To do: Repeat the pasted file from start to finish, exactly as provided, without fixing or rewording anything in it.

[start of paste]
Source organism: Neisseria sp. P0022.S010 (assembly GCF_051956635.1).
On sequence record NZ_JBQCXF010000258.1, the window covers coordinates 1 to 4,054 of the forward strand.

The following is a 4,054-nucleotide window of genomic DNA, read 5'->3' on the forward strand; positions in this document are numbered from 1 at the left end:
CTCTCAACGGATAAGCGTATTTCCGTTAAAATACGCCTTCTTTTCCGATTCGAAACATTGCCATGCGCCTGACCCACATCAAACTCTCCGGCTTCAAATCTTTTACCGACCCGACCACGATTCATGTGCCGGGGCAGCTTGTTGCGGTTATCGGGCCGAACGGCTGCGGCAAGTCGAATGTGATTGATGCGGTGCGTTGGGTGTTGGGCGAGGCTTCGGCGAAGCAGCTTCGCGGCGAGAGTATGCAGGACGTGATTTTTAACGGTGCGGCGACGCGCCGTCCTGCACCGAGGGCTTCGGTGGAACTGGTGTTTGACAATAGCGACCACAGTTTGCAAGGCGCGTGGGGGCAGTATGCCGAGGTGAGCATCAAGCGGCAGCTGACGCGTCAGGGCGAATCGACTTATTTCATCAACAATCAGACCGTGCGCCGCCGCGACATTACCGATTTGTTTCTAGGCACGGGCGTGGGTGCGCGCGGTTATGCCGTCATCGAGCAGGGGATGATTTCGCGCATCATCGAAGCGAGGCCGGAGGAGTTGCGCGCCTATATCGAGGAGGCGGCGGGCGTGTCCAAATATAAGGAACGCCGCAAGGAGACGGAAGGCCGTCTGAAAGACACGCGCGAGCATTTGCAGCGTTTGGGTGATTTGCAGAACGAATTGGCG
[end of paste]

Source organism: Neisseria sp. P0022.S010 (assembly GCF_051956635.1).
On sequence record NZ_JBQCXF010000258.1, the window covers coordinates 1 to 4,054 of the forward strand.

The following is a 4,054-nucleotide window of genomic DNA, read 5'->3' on the forward strand; positions in this document are numbered from 1 at the left end:
CTCTCAACGGATAAGCGTATTTCCGTTAAAATACGCCTTCTTTTCCGATTCGAAACATTGCCATGCGCCTGACCCACATCAAACTCTCCGGCTTCAAATCTTTTACCGACCCGACCACGATTCATGTGCCGGGGCAGCTTGTTGCGGTTATCGGGCCGAACGGCTGCGGCAAGTCGAATGTGATTGATGCGGTGCGTTGGGTGTTGGGCGAGGCTTCGGCGAAGCAGCTTCGCGGCGAGAGTATGCAGGACGTGATTTTTAACGGTGCGGCGACGCGCCGTCCTGCACCGAGGGCTTCGGTGGAACTGGTGTTTGACAATAGCGACCACAGTTTGCAAGGCGCGTGGGGGCAGTATGCCGAGGTGAGCATCAAGCGGCAGCTGACGCGTCAGGGCGAATCGACTTATTTCATCAACAATCAGACCGTGCGCCGCCGCGACATTACCGATTTGTTTCTAGGCACGGGCGTGGGTGCGCGCGGTTATGCCGTCATCGAGCAGGGGATGATTTCGCGCATCATCGAAGCGAGGCCGGAGGAGTTGCGCGCCTATATCGAGGAGGCGGCGGGCGTGTCCAAATATAAGGAACGCCGCAAGGAGACGGAAGGCCGTCTGAAAGACACGCGCGAGCATTTGCAGCGTTTGGGTGATTTGCAGAACGAATTGGCG